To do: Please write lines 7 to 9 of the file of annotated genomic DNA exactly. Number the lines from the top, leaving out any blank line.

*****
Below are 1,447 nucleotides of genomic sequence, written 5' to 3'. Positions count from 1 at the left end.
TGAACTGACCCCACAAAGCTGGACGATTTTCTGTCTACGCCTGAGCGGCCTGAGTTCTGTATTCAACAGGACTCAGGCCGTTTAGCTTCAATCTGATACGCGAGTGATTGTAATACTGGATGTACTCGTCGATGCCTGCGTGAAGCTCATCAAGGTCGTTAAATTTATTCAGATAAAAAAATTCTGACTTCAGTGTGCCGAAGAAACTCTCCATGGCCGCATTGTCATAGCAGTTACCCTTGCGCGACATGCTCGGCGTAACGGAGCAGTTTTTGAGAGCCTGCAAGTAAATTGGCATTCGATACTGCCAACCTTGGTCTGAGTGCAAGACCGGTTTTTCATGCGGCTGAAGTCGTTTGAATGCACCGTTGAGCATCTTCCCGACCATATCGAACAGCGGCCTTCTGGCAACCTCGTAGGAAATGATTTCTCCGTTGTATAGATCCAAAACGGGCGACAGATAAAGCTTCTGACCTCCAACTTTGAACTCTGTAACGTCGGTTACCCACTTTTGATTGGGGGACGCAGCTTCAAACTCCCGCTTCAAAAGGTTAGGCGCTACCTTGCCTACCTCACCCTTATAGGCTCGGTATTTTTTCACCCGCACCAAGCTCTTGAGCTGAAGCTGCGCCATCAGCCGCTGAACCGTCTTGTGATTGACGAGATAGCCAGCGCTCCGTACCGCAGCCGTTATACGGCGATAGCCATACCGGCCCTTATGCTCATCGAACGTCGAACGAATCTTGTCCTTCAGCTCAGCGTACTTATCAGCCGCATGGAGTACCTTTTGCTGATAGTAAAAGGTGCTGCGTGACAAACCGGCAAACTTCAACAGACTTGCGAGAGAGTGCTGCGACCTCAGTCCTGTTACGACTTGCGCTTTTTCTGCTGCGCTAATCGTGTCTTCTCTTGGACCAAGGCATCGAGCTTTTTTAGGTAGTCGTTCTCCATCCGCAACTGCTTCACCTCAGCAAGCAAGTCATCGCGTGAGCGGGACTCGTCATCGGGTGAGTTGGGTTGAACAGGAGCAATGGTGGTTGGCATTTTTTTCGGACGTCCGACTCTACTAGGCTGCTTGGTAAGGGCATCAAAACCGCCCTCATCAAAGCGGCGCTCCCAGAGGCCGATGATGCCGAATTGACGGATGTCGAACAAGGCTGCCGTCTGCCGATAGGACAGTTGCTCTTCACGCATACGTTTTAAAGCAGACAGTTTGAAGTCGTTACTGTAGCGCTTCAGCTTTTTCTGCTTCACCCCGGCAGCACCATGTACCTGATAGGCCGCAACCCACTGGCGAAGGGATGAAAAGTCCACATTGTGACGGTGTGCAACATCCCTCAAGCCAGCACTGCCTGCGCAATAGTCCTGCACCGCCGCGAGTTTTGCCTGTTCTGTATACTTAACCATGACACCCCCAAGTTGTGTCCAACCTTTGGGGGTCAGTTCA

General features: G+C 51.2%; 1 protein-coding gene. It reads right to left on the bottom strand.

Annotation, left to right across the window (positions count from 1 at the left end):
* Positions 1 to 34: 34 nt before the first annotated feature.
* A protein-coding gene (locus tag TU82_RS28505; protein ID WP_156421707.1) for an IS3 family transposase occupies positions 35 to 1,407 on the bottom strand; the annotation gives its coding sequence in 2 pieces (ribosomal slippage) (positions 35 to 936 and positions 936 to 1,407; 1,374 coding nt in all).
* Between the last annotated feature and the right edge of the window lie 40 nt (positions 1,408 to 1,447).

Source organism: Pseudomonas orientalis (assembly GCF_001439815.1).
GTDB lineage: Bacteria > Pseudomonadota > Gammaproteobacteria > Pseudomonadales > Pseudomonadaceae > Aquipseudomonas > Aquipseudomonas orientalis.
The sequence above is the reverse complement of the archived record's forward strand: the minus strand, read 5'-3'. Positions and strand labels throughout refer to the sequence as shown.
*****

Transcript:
* Between the last annotated feature and the right edge of the window lie 40 nt (positions 1,408 to 1,447).

Source organism: Pseudomonas orientalis (assembly GCF_001439815.1).
GTDB lineage: Bacteria > Pseudomonadota > Gammaproteobacteria > Pseudomonadales > Pseudomonadaceae > Aquipseudomonas > Aquipseudomonas orientalis.